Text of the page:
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Ther Drug Monit. 2015 Aug;37(4):428-36. doi: 10.1097/FTD.0000000000000192.

Clinical Practice Recommendations on Genetic Testing of CYP2C9 and VKORC1 Variants in Warfarin Therapy.

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*Division of Translational Therapeutics, Department of Pediatrics, University of British Columbia; †Pharmaceutical Outcomes Programme, British Columbia Children's Hospital; ‡Child and Family Research Institute, Vancouver, British Columbia, Canada; §Institute of Clinical Chemistry, Inselspital Bern University Hospital, University of Bern, Switzerland; ¶Division of Clinical Pharmacology, Department of Medicine, Western University, London, Ontario, Canada; ‖Department of Pharmaceutics, University of Florida, Orlando; **CRCHUM, Centre Hospitalier de l'Université de Montréal and Faculty of Pharmacy, Université de Montréal, Québec; ††Faculty of Pharmaceutical Sciences, University of British Columbia, Vancouver; and ‡‡Division of Clinical Pharmacology and Toxicology, Department of Pediatrics, The Hospital for Sick Children, University of Toronto, Ontario, Canada.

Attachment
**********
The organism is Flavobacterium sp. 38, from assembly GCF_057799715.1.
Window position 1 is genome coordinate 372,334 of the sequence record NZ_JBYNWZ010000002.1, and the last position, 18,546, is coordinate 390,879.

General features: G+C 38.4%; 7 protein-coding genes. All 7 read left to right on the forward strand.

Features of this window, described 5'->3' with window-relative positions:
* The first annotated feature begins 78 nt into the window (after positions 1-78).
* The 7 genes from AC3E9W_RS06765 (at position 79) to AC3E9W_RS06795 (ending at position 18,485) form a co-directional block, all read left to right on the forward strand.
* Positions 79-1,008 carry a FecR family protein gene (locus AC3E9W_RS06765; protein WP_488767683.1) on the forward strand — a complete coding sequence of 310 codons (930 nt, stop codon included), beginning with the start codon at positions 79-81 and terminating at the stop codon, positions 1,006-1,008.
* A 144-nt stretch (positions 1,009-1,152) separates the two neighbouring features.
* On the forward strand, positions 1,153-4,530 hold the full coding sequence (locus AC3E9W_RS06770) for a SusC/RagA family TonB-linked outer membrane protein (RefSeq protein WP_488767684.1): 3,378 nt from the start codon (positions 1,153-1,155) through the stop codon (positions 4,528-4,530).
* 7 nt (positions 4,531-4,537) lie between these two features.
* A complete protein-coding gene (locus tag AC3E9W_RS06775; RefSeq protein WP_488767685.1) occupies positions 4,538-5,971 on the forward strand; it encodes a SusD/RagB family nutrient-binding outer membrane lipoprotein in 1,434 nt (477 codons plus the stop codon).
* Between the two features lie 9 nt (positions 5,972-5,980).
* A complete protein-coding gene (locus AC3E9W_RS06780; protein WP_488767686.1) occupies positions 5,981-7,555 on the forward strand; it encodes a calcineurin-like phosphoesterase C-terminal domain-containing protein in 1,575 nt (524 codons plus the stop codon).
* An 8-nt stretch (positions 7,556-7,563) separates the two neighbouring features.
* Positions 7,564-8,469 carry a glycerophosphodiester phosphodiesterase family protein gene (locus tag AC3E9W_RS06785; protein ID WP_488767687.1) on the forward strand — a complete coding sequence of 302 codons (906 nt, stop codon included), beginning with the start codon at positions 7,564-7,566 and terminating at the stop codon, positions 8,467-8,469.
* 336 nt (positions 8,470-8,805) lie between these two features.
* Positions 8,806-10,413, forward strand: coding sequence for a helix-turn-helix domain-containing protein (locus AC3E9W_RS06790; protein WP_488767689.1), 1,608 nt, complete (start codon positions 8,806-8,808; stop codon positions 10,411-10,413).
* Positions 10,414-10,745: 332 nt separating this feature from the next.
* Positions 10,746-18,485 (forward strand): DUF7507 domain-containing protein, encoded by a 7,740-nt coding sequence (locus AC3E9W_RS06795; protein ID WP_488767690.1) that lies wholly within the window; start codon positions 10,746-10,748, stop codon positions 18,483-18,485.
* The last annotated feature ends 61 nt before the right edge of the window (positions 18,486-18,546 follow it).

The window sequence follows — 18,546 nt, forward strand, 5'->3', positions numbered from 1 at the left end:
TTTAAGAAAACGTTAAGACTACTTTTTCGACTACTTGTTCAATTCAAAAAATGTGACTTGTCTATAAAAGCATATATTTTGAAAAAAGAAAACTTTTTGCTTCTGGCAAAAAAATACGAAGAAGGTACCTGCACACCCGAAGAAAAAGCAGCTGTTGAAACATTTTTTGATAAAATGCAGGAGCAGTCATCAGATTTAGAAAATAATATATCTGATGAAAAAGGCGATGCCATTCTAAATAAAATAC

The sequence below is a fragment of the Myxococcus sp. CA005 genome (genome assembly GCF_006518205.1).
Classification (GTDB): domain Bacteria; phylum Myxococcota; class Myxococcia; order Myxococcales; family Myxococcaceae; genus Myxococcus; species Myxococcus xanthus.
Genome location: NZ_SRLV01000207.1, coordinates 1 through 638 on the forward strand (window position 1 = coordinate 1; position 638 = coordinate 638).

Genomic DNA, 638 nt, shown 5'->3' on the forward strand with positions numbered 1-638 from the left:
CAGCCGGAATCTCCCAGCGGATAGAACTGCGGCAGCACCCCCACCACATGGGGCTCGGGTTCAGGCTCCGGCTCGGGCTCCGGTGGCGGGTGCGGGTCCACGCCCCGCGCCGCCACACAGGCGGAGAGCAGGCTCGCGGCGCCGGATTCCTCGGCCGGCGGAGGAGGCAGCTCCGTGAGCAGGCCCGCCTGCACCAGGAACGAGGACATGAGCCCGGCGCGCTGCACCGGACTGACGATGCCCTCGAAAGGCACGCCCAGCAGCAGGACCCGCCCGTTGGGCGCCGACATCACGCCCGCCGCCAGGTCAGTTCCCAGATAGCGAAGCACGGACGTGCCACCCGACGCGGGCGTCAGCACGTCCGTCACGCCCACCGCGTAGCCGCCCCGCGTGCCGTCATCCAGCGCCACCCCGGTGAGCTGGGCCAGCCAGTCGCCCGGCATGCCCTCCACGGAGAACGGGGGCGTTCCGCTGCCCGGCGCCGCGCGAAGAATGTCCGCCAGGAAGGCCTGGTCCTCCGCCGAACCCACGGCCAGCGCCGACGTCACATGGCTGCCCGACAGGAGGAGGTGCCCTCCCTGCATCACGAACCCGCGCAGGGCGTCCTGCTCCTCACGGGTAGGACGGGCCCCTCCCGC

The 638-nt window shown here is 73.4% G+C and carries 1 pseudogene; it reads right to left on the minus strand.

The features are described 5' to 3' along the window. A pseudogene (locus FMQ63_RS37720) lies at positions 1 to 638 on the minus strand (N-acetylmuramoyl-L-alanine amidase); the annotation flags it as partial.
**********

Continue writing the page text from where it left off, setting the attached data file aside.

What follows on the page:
To systematically review evidence on genetic variants influencing outcomes during warfarin therapy and provide practice recommendations addressing the key questions: (1) Should genetic testing be performed in patients with an indication for warfarin therapy to improve achievement of stable anticoagulation and reduce adverse effects? (2) Are there subgroups of patients who may benefit more from genetic testing compared with others? (3) How should patients with an indication for warfarin therapy be managed based on their genetic test results?


A systematic literature search was performed for VKORC1 and CYP2C9 and their association with warfarin therapy. Evidence was critically appraised, and clinical practice recommendations were developed based on expert group consensus.


Testing of VKORC1 (-1639G>A), CYP2C9*2, and CYP2C9*3 should be considered for all patients, including pediatric patients, within the first 2 weeks of therapy or after a bleeding event. Testing for CYP2C9*5, *6, *8, or *11 and CYP4F2 (V433M) is currently not recommended. Testing should also be considered for all patients who are at increased risk of bleeding complications, who consistently show out-of-range international normalized ratios, or suffer adverse events while receiving warfarin. Genotyping results should be interpreted using a pharmacogenetic dosing algorithm to estimate the required dose.


This review provides the latest update on genetic markers for warfarin therapy, clinical practice recommendations as a basis for informed decision making regarding the use of genotype-guided dosing in patients with an indication for warfarin therapy, and identifies knowledge gaps to guide future research.

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